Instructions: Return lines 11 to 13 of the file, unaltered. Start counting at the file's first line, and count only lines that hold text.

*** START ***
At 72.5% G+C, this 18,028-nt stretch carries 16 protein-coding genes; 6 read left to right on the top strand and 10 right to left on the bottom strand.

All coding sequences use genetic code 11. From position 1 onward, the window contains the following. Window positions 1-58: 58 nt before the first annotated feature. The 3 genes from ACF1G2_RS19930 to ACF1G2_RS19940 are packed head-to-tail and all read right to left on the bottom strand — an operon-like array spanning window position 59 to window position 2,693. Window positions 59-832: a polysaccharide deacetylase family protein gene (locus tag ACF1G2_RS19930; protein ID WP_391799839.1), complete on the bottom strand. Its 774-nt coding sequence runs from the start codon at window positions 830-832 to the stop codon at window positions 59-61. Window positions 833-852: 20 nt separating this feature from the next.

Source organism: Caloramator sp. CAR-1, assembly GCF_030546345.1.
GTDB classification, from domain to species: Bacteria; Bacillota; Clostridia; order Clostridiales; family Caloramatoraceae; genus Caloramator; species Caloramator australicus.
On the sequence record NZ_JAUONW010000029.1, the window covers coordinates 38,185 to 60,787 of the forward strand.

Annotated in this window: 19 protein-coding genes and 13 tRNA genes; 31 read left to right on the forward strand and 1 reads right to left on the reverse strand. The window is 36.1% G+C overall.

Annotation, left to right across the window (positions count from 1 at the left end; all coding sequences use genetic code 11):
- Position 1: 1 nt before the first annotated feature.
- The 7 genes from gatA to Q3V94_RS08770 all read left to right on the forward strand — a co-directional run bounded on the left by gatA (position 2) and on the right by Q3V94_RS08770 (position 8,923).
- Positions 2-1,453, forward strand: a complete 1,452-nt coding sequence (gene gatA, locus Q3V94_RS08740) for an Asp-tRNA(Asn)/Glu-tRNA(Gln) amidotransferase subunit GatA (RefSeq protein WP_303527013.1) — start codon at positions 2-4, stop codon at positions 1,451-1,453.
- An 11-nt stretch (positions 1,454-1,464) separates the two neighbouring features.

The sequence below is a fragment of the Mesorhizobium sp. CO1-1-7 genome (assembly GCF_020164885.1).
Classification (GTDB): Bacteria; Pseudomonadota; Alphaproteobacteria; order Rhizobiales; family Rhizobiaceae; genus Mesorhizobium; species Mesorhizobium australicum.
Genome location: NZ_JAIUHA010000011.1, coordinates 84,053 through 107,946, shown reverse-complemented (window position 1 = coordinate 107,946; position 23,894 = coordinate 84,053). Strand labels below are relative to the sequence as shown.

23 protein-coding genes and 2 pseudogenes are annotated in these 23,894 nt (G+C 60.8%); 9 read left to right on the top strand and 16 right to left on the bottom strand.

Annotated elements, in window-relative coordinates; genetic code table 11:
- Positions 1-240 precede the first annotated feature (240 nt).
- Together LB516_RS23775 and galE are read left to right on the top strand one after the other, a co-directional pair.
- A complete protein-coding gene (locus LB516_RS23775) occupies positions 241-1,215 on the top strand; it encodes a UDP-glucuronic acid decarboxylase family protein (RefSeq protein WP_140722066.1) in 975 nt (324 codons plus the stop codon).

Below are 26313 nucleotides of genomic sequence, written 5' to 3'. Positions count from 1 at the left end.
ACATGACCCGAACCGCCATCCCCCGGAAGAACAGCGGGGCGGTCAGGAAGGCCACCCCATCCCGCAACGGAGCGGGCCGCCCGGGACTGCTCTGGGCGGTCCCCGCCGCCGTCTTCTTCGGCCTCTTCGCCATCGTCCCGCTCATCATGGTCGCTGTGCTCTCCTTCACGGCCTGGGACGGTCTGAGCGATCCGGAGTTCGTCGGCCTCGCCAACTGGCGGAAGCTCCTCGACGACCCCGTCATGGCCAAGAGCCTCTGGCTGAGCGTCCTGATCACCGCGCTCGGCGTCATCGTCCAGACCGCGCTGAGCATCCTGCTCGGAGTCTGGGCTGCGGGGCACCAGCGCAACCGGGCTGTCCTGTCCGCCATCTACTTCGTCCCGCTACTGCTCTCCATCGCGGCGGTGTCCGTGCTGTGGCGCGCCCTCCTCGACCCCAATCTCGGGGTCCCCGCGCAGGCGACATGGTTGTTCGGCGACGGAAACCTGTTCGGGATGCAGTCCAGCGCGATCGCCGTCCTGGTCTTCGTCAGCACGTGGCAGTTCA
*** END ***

- An 11-nt stretch (positions 1,454-1,464) separates the two neighbouring features.

The sequence below is a fragment of the Mesorhizobium sp. CO1-1-7 genome (assembly GCF_020164885.1).
Classification (GTDB): Bacteria; Pseudomonadota; Alphaproteobacteria; order Rhizobiales; family Rhizobiaceae; genus Mesorhizobium; species Mesorhizobium australicum.